Background on the Study and Guide
At the heart of UN’s mine action approach is the principle that ultimate responsibility for the landmine and explosive remnants of war (ERW) rests with the State under whose jurisdiction the contamination exists. This principle has long been recognised and accepted, including in international law. Therefore affected states and the international community have worked to :
Transition approaches have differed and results have been mixed and there is limited information available that documents and analyses the different types and phases of transitions. There is also limited guidance on how to plan and implement the transition of UN-managed mine action programmes to full national ownership.
In response, GICHD commissioned nine country case studies in 2011 to highlight different contexts, processes, challenges, good practices and lessons learnt from the transition stage of mine action programmes to full national ownership.
Launch of the Guide
Based on lessons learnt and the good practices highlighted in the case studies, the GICHD, in collaboration with UNMAS, produced a Guide on Transitioning Mine Action Programmes to National Ownership, which was launched at the Sixteenth International Meeting of National Mine Action Programme Directors and UN Advisors in Geneva in April 2013.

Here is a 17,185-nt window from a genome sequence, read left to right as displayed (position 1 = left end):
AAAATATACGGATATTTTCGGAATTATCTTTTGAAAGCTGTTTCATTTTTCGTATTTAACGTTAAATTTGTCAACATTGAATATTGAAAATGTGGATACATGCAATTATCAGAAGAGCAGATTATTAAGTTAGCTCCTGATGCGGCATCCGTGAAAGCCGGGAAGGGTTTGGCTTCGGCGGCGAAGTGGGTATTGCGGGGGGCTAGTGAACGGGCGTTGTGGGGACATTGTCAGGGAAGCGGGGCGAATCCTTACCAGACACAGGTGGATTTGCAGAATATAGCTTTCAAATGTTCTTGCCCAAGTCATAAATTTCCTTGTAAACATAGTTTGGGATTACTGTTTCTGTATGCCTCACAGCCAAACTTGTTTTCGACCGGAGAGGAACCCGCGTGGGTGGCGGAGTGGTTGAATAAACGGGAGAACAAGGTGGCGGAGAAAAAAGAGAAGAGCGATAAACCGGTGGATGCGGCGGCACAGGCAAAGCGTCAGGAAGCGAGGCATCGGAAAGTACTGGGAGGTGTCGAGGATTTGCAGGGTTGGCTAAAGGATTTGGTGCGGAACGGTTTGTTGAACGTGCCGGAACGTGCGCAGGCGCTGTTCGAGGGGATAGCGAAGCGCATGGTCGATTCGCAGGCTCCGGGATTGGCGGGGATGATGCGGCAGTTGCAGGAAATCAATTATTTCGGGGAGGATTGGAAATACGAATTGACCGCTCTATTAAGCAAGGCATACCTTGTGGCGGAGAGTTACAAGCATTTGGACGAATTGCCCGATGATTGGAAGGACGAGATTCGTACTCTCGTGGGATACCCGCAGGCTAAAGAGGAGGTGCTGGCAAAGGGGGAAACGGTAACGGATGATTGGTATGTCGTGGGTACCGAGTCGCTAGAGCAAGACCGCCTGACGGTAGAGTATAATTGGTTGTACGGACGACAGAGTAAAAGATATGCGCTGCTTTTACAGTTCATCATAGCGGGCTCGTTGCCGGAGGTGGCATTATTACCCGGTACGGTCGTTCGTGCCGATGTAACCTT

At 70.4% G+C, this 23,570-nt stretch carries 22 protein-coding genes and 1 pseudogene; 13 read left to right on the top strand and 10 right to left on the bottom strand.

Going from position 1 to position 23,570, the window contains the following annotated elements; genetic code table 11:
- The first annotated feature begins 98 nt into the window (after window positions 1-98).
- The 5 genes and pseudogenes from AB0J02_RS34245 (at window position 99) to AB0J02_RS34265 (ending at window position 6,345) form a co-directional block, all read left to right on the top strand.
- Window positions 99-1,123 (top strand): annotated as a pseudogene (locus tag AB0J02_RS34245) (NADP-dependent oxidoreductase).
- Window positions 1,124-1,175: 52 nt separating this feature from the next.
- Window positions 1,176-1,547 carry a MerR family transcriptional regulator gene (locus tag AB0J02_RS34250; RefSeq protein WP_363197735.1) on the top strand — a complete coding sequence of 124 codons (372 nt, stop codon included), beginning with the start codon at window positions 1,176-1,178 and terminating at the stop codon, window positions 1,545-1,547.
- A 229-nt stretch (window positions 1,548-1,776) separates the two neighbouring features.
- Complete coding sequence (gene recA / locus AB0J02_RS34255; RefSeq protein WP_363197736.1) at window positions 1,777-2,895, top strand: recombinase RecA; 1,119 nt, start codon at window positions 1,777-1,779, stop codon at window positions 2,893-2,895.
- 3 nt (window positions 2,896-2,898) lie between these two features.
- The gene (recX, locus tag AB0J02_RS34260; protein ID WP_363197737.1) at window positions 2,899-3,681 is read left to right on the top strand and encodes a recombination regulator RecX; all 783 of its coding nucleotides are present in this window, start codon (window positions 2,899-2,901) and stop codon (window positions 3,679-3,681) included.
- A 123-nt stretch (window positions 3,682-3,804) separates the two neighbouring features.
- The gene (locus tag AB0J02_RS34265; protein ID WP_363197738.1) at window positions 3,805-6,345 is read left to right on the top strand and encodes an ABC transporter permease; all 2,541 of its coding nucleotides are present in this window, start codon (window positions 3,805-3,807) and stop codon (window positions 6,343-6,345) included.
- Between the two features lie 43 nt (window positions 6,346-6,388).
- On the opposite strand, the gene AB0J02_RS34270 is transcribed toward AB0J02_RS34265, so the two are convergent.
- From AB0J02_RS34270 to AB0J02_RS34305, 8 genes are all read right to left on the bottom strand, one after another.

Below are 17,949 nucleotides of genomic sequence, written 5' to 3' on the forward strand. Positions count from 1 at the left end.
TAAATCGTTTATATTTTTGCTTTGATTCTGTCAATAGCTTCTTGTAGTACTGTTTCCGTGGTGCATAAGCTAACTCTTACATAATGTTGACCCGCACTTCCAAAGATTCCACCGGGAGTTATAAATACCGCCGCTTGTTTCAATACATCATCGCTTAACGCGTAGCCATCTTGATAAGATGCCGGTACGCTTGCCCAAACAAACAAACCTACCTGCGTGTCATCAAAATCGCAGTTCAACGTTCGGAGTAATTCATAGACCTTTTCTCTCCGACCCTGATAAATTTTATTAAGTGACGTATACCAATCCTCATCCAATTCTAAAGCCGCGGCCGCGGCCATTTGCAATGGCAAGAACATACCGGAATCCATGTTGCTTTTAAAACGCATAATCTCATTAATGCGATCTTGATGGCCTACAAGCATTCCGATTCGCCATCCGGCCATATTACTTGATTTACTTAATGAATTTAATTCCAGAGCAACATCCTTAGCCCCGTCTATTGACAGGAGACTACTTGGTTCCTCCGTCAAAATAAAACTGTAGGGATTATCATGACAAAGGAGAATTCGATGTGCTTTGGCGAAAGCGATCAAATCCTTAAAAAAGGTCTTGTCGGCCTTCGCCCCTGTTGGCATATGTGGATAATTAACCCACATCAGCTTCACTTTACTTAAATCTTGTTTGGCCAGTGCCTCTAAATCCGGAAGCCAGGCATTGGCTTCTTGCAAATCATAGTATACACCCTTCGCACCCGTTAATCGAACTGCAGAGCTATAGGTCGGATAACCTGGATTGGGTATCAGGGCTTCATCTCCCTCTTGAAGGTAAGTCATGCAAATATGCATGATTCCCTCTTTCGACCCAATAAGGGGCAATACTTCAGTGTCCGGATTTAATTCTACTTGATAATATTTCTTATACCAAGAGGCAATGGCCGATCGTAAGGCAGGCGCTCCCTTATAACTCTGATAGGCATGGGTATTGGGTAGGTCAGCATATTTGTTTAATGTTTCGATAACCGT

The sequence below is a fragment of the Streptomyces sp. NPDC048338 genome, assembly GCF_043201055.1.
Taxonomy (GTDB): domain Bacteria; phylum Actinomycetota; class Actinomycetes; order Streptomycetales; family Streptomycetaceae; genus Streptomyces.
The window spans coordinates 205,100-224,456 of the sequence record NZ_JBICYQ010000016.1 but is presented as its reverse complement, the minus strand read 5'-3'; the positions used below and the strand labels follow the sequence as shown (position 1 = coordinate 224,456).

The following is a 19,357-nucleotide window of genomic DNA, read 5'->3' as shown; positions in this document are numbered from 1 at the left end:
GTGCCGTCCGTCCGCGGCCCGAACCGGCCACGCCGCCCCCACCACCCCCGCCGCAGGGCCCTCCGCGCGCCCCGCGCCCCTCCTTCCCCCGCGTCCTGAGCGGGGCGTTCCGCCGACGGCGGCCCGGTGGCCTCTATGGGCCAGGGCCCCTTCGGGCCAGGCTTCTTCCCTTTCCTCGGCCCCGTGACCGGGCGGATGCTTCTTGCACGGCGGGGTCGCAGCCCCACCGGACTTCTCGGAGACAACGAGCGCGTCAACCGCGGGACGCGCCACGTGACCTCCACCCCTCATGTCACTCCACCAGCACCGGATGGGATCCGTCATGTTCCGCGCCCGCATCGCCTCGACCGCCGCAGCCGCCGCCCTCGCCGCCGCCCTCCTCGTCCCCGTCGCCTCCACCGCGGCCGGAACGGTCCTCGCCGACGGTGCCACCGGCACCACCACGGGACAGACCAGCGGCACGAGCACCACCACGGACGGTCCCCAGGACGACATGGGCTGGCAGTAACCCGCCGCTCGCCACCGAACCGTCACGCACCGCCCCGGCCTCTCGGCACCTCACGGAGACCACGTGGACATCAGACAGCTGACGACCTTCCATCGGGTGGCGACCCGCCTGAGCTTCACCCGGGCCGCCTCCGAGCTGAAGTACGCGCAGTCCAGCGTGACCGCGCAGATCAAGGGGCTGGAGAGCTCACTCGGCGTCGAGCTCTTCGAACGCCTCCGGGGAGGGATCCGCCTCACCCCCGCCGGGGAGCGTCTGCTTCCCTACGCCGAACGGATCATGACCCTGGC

Guide on Transitioning Mine Action Programmes to National Ownership
The Guide aims to provide hands-on guidance to the mine action community on how to plan and implement transition processes.
A Transition workshop on this study will also be organised in Geneva on 22-24 May 2013.
The main goal of the workshop is to promote strengthened national ownership of mine action programmes. The methodology will be hands-on-work to learn how to adapt approaches and tools to situations that mine action programmes face. The organisers will encourage collaboration among states, donors and the UN, with an understanding that successful transition to national ownership is not necessarily an exit plan for the donors and the UN, but a relationship that emphasises national control and ownership.
The workshop will attract representatives from a wide range of national mine action programmes, international non-governmental organisations, UNMAS and UNDP.
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